Working with communal wildlife guards, Round River student research crews conduct wildlife counts to ascertain population numbers and trends to inform wildlife management decisions.
Roughly twice the size of California with fewer then 2 million people, the Republic of Namibia resides in southwestern Africa between the frigid waters of the southern Atlantic Ocean and the vast expanses of the Kalahari Desert.
Since 1998 Round River students have provided wildlife research and community-based conservation assistance to the residents of the 28 million acre Kunene region of northwest Namibia. One of the last true wildernesses remaining in southern Africa, the Kunene is a distinctive ecoregion home to many endemic species, diverse bird species, and desert adapted species like black rhino, elephant, lion, cheetah, leopard, mountain zebra, giraffe, springbok, oryx, and kudu.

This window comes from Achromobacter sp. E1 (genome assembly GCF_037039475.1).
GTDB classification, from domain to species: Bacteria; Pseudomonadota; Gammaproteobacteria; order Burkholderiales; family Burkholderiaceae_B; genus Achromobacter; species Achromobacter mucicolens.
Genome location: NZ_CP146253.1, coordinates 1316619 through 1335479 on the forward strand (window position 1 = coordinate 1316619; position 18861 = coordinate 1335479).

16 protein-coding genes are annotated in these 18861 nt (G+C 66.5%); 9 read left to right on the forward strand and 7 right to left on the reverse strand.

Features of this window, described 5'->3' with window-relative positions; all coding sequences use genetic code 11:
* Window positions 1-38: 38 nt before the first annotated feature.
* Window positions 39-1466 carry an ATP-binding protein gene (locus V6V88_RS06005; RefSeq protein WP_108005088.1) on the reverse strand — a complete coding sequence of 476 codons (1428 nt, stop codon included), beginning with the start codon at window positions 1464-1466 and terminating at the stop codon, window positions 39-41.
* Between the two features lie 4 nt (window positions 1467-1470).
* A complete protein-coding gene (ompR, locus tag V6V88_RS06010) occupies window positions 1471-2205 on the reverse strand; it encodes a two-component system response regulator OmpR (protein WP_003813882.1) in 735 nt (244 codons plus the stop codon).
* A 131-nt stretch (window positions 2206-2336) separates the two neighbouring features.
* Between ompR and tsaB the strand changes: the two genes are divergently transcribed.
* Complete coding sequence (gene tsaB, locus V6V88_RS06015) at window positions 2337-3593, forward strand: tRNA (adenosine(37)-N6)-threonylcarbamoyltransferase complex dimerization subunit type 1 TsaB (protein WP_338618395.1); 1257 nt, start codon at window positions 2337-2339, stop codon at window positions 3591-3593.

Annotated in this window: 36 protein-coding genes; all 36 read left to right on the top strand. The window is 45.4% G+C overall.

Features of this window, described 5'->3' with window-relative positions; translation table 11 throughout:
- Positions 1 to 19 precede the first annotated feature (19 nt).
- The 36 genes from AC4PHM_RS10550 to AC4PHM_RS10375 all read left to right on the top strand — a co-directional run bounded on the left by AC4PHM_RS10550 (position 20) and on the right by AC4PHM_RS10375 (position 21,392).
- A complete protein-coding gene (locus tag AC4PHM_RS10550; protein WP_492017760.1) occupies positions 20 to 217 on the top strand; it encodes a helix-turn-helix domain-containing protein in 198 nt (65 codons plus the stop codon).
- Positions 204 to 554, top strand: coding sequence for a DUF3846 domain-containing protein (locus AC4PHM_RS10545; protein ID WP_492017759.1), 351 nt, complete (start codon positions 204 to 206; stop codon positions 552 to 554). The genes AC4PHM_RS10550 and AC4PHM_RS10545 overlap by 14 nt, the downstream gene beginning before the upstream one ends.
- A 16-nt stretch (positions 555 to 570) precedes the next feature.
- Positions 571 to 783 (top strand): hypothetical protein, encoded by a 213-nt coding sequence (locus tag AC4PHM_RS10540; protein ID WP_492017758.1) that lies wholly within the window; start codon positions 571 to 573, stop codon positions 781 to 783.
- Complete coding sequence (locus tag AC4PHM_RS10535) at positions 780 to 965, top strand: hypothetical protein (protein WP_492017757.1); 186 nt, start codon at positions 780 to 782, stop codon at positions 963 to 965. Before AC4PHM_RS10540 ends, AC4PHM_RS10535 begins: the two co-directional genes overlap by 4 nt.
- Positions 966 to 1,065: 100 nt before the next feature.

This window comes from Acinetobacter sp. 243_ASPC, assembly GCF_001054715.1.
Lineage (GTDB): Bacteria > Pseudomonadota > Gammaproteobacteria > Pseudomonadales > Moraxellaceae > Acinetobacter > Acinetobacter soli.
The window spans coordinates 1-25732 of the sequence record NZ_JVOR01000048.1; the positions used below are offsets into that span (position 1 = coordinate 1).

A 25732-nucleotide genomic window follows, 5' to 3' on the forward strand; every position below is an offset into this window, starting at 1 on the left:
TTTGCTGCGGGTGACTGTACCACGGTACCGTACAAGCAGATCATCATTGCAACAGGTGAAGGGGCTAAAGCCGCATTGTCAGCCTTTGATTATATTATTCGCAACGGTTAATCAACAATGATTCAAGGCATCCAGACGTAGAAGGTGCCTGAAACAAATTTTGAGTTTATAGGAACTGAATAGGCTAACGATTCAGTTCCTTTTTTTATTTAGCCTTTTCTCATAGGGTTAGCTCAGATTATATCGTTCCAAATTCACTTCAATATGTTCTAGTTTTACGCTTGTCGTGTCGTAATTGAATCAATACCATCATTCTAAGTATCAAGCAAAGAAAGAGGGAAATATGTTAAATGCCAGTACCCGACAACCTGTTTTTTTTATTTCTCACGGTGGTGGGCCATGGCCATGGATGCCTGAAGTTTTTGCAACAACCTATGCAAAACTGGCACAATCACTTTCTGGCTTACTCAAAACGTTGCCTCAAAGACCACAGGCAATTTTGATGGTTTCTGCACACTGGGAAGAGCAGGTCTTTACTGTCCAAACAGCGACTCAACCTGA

Equally as rich in cultural diversity; the Damara, Himba, and Herrero people live throughout this region, mostly raising goats and cattle and growing small gardens. Organized into communal conservancies these communities are tasked with managing their communal lands and wildlife resources.
The communal conservancies of the Kunene are putting forth great effort and making progress in conserving their wildlife. To further facilitate these efforts, Round River believes a multi-level conservation strategy is needed. Towards this end, presently, working in close collaboration with the central 5 Kunene conservancies and the Ministry of Environment and Tourism, Round River students are conducting game counts and working closely with the conservancy game guards to receive and provide needed training assistance.
The productive and rich wildlife populations of the Kunene Region are subject to pressures from subsistence and trophy hunting, livestock grazing, human conflicts, and tourism. By assisting with the wildlife counts, Round River students are providing vitally important information to best sustain these wildlife populations.
Currently, there have been NO cases of the Ebola virus in Namibia or any neighboring countries. The affected countries are over 2,500 miles to the north.